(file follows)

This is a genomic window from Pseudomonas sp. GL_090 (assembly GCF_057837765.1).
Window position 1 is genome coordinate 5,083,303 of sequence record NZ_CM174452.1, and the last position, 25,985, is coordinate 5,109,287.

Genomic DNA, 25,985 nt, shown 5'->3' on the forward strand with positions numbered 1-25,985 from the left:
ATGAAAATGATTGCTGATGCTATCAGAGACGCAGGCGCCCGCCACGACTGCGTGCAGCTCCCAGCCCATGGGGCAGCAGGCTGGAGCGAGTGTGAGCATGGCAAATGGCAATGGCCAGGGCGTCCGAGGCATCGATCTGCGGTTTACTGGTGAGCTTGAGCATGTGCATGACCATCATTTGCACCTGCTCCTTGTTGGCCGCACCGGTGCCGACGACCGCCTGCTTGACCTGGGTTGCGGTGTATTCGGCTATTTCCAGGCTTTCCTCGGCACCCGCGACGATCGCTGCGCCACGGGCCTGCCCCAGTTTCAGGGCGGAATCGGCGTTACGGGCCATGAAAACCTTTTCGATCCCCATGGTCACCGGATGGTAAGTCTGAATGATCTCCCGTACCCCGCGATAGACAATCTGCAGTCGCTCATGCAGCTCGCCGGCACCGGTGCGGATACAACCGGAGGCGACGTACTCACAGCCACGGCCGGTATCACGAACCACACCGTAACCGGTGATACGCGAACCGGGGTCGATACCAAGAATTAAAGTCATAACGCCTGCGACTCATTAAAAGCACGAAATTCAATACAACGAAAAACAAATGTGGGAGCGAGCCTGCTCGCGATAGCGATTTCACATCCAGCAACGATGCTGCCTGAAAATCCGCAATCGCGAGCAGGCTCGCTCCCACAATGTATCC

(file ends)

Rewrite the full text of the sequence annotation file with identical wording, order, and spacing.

This is a genomic window from Pseudomonas sp. GL_090 (assembly GCF_057837765.1).
Window position 1 is genome coordinate 5,083,303 of sequence record NZ_CM174452.1, and the last position, 25,985, is coordinate 5,109,287.

Genomic DNA, 25,985 nt, shown 5'->3' on the forward strand with positions numbered 1-25,985 from the left:
ATGAAAATGATTGCTGATGCTATCAGAGACGCAGGCGCCCGCCACGACTGCGTGCAGCTCCCAGCCCATGGGGCAGCAGGCTGGAGCGAGTGTGAGCATGGCAAATGGCAATGGCCAGGGCGTCCGAGGCATCGATCTGCGGTTTACTGGTGAGCTTGAGCATGTGCATGACCATCATTTGCACCTGCTCCTTGTTGGCCGCACCGGTGCCGACGACCGCCTGCTTGACCTGGGTTGCGGTGTATTCGGCTATTTCCAGGCTTTCCTCGGCACCCGCGACGATCGCTGCGCCACGGGCCTGCCCCAGTTTCAGGGCGGAATCGGCGTTACGGGCCATGAAAACCTTTTCGATCCCCATGGTCACCGGATGGTAAGTCTGAATGATCTCCCGTACCCCGCGATAGACAATCTGCAGTCGCTCATGCAGCTCGCCGGCACCGGTGCGGATACAACCGGAGGCGACGTACTCACAGCCACGGCCGGTATCACGAACCACACCGTAACCGGTGATACGCGAACCGGGGTCGATACCAAGAATTAAAGTCATAACGCCTGCGACTCATTAAAAGCACGAAATTCAATACAACGAAAAACAAATGTGGGAGCGAGCCTGCTCGCGATAGCGATTTCACATCCAGCAACGATGCTGCCTGAAAATCCGCAATCGCGAGCAGGCTCGCTCCCACAATGTATCC